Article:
The migrant crisis has dominated news cycles in recent days, amid reports of horrific conditions facing children at border detention centers and the viral release of a photograph depicting a young father and his infant daughter, drowned face-down in the Rio Grande.

The national prominence of the crisis has created new urgency for Congress to act — and magnified lawmaker concerns that a drawn-out impasse heading into the long July 4 recess would prompt an outcry from district voters.

"Children are suffering at the border and we must act now to stop it," tweeted freshman Rep. Ben McAdams (D), who represents a swing-district in Utah. 

"The House should vote to approve the Senate version of the bill that addresses the Central American refugee crisis at the border and helps the kids living in unsafe and unacceptable conditions."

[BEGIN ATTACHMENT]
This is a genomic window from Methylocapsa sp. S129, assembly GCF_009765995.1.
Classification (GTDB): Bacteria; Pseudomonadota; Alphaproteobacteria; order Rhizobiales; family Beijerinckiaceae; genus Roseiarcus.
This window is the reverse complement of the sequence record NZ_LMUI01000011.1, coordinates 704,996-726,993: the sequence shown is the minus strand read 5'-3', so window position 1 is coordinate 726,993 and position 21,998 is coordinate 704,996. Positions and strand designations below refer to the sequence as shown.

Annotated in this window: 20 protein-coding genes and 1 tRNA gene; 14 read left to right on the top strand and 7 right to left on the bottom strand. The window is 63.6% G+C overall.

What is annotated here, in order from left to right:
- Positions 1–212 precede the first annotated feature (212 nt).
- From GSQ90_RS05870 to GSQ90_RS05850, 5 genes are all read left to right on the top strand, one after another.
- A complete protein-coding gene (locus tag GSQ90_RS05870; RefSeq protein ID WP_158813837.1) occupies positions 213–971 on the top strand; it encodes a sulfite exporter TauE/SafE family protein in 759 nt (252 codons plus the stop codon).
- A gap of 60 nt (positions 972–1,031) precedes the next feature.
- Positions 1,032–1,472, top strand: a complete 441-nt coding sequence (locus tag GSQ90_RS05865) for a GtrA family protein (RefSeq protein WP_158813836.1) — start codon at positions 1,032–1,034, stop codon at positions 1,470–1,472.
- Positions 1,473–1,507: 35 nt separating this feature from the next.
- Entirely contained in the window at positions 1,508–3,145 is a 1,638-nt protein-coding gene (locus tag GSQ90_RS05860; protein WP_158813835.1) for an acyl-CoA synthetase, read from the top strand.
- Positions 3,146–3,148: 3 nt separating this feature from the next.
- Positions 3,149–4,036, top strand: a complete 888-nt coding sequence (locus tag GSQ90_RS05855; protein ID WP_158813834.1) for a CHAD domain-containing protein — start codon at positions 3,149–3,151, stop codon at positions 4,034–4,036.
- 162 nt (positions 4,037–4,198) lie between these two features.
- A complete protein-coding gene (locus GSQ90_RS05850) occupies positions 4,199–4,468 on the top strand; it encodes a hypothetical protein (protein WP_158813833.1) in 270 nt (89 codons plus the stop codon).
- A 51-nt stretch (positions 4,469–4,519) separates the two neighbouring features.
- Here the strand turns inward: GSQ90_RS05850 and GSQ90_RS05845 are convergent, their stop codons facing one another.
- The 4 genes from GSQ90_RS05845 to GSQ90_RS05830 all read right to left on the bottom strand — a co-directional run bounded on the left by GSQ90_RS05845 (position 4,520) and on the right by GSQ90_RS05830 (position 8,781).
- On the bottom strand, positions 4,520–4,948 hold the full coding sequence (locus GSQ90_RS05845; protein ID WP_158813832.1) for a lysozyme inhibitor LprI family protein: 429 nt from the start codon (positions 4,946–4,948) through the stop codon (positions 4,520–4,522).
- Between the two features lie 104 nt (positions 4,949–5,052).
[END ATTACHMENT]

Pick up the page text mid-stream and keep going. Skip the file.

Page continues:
Liberals quickly hammered the news that Pelosi had abandoned plans to push for stronger protections for migrant children, with some calling on Democratic leaders to keep Congress in Washington to negotiate a deal more favorable to Democrats.

“We have time. We can stay in town. We can at LEAST add some amendments to this Senate bill,” tweeted the freshman firebrand, Rep. Alexandria Ocasio-CortezAlexandria Ocasio-CortezRecovery First: The American comeback shouldn't hinge on warmed-over policy agendas Ocasio-Cortez blames 'political power' of police for lack of accountability following George Floyd's death The Hill's Campaign Report: GOP beset by convention drama MORE (D-N.Y.). “But to pass it completely unamended with no House input? That seems a bridge too far.”

And the attacks quickly became personal.

“Since when did the Problem Solvers Caucus become the Child Abuse Caucus?” tweeted Rep. Mark PocanMark William PocanPelosi pulls vote on FISA bill after Trump veto threat House members race to prepare for first-ever remote votes Merger moratorium takes center stage in antitrust debate MORE (D-Wis.), a leader of the Congressional Progressive Caucus. 

“Wouldn't they want to at least fight against contractors who run deplorable facilities? Kids are the only ones who could lose today.”